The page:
Pan­ther Gorge is a re­mote Adiron­dack mod­er­ate won­der­land—em­pha­sis on re­mote.

Climbing - - CONTENTS - Story by Alan Wech­sler

WE START HIK­ING at 4:30 a.m., and at 4:33 it starts to rain. Given our des­ti­na­tion, this is con­cern­ing. We’re on our way to Pan­ther Gorge, deep in the Adiron­dacks. The gorge com­prises two mas­sive walls of dis­con­tin­u­ous anorthosite, some of the world’s old­est rock, 200 feet tall on one side, 400 feet on the other. It’s cur­rently home to 38 trad routes from 5.4 to 5.10a, with new routes be­ing added reg­u­larly. While this is no Yosemite, there are enough cracks, chim­neys, over­hangs, slabs, arêtes, pil­lars, and faces to keep a ded­i­cated climber busy for a long time. Not to men­tion ice—there’s plenty of that too.

But here’s the thing: The ap­proach takes four hours.

From a trail­head in Keene Val­ley, in the heart of the Adiron­dack High Peaks, you hike eight miles on trails, gain­ing 3,300 feet in el­e­va­tion, and then bush­whack a quar­ter-mile to the clos­est route. Some of the far­ther climbs re­quire an ad­di­tional 30 to 60 min­utes. Pan­ther Gorge is one of the most re­mote cliffs in the Adiron­dacks, if not the East Coast.

To­day, I’m with Kevin “MudRat” MacKen­zie, who lives in the town of Up­per Jay, 45 min­utes from the trail­head. MudRat, 47, is a skinny 5’11”. He’s an as­so­ciate regis­trar at St. Lawrence Univer­sity, and a sec­ond-de­gree black belt in an ob­scure mar­tial arts prac­tice you’ve never heard of. Don’t worry, though—he’s also a very ob­ser­vant Chris­tian, so he’s quite harm­less. Un­less you try to hike with him: MudRat rou­tinely puts in 17-hour days in the woods, with trips to Pan­ther Gorge run­ning as long as 22 hours. This de­spite a low-blood-sugar con­di­tion he keeps in check with en­ergy blocks and gels, plus the oc­ca­sional sand­wich and slice of banana bread.

MudRat has been ex­plor­ing the nooks and cran­nies of the High Peaks for more than a decade, do­ing long bush­whacks and scram­bling up rock­slides. In 2004, a trop­i­cal storm drenched the moun­tains, and Hurri- cane Charley was right be­hind. Itch­ing to get a hike in be­tween the two weather events, MacKen­zie and a friend spent a long day churn­ing through knee-deep muck to bag three re­mote peaks. At one point, MacKen­zie fell face-first into a bog. He’s been known as MudRat ever since. Around 2013, he dis­cov­ered rock climb­ing, and for the past four years has fo­cused on Pan­ther Gorge.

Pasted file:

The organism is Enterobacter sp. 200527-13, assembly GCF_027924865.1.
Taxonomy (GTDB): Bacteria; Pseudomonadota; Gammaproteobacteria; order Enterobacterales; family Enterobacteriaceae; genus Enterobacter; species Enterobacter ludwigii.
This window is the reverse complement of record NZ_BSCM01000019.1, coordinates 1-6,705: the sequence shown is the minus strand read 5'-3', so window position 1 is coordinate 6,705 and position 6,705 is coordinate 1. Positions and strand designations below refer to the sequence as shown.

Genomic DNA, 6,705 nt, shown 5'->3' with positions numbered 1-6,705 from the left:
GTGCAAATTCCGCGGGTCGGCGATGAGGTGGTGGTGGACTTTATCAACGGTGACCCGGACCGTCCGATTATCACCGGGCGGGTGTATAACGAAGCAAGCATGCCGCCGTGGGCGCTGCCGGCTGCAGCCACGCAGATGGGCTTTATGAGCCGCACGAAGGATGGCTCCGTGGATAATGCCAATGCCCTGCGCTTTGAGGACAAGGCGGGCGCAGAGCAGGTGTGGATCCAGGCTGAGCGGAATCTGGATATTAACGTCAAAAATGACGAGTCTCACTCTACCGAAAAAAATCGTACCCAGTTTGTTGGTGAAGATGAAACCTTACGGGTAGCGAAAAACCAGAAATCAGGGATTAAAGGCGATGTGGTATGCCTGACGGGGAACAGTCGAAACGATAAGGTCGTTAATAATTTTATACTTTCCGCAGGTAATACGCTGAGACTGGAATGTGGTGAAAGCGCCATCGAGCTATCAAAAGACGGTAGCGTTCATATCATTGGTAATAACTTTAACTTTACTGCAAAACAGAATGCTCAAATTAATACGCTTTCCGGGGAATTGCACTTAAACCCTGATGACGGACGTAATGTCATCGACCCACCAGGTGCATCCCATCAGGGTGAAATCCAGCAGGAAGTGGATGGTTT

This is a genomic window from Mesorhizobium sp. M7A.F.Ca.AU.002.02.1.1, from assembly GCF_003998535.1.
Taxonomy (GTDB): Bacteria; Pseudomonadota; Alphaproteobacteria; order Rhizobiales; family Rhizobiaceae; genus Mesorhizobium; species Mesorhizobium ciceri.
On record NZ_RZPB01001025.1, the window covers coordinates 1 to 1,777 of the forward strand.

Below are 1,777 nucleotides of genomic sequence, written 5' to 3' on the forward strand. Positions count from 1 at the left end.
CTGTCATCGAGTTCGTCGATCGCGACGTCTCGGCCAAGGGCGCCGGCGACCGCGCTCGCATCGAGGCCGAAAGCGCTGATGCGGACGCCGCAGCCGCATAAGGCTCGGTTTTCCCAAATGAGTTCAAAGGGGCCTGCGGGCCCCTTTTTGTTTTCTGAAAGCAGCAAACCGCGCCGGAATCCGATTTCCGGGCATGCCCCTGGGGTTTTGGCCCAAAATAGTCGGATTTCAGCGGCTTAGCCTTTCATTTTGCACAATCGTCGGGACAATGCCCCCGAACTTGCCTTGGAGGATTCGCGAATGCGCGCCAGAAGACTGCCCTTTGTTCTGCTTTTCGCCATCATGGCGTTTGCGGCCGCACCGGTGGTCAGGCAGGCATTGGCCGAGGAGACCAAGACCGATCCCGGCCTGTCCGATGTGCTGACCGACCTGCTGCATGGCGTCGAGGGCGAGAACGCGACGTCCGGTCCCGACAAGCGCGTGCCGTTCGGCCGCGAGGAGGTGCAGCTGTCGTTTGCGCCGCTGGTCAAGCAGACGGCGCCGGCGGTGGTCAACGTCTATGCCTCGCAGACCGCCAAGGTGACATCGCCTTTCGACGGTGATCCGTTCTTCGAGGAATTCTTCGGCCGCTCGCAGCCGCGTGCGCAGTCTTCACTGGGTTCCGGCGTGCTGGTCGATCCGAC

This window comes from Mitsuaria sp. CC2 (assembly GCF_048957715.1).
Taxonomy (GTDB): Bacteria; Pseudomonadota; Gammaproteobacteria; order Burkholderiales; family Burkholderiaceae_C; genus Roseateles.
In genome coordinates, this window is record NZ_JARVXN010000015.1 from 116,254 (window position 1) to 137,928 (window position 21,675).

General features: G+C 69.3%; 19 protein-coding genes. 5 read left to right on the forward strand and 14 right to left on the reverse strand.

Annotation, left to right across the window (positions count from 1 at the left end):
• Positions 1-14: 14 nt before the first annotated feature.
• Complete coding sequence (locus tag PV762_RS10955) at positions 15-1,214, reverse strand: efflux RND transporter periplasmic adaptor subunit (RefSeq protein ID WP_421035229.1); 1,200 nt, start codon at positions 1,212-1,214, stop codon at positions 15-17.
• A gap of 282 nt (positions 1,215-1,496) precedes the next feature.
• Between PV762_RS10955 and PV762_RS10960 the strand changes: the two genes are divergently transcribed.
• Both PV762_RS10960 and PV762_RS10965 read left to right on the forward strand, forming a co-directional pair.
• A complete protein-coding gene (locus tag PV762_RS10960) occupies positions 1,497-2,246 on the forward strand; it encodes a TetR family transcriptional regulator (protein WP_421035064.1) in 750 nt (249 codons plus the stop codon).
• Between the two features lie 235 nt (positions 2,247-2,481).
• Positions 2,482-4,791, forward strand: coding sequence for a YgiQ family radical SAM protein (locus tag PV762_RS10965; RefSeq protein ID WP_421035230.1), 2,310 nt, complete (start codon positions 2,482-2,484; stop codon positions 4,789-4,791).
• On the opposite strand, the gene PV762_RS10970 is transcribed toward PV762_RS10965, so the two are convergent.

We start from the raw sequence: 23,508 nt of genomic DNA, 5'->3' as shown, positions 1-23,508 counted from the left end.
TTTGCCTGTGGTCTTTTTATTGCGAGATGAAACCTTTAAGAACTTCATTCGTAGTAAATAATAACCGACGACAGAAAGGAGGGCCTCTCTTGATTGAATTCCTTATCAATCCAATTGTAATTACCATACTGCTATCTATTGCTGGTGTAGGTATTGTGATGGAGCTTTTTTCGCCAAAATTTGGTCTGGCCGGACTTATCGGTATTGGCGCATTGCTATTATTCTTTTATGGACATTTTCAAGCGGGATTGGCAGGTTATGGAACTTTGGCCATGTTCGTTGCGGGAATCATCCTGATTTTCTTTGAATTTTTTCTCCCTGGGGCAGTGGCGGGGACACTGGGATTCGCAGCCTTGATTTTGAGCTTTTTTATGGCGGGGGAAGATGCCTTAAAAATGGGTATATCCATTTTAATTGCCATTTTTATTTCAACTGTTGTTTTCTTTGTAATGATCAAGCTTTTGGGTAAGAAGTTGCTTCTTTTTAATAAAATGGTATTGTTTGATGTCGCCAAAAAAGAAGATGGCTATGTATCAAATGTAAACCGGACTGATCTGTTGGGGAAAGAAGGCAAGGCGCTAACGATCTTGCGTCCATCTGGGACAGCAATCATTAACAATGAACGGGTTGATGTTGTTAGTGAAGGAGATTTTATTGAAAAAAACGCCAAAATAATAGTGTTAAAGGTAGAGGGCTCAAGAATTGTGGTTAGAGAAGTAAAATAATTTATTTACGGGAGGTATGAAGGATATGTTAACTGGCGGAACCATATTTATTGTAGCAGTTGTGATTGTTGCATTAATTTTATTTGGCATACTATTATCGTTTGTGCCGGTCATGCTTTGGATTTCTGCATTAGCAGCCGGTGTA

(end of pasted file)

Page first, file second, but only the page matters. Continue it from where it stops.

But back to our early-morn­ing de­par­ture … and the intensifying rain. MudRat weighs our op­tions. The rain is only fore­casted to last an hour or so, but who knows what that means for these 5,000-foot moun­tains, New York’s high­est peaks. If the cliffs are wet—if this mas­sive stone cirque is socked in with mist or glis­ten­ing with runoff—we’ll have gone on a very long hike for noth­ing.

We don our shells and soldier on, head­lamps spot­light­ing a thou­sand glit­tery rain­drops as we march op­ti­misti­cally to­ward sun­rise.

RE­CENT ROUTE de­vel­op­ment in Pan­ther Gorge re­flects the in­cred­i­ble growth of climb­ing in Adiron­dack Park over the past decade. There are two rea­sons for this: a new guide­book and new pub­lic lands.

The park has al­ways been a dif­fi­cult place to de­fine for rock climb­ing. This six-mil­lion-acre pre­serve in New York State’s North Coun­try con­tains hun­dreds of sep­a­rate climb­ing sites, rang­ing from one-pitch crags like Beer Walls and Spi­der’s Web to gi­ant faces like Wall­face (600 feet) and Poke-O-Moon­shine (300 feet).

In 1967, Trudy Healy’s Climber’s Guide to the Adiron­dacks came out. It doc­u­mented 70-plus routes. The guide was one of a half-dozen guide­books pub­lished by dif­fer­ent au­thors over the next 30 years. These old-school guide­books used worded route de­scrip­tions and lim­ited photos.

More than a decade ago, Jim Lawyer and Jeremy Haas set out to mod­ern­ize the Adiron­dack guide­book. After three years of work, in 2008 they pub­lished the 652-page Adiron­dack Rock. Filled with me­thod­i­cally re­searched de­scrip­tions and com­puter-drawn maps and topos, the book added sig­nif­i­cantly to the climb­ing com­mu­nity’s route knowl­edge, while in­spir­ing more climbers to visit (rock gyms in nearby com­mu­ni­ties like Glens Falls and Clifton Park didn’t hurt ei­ther).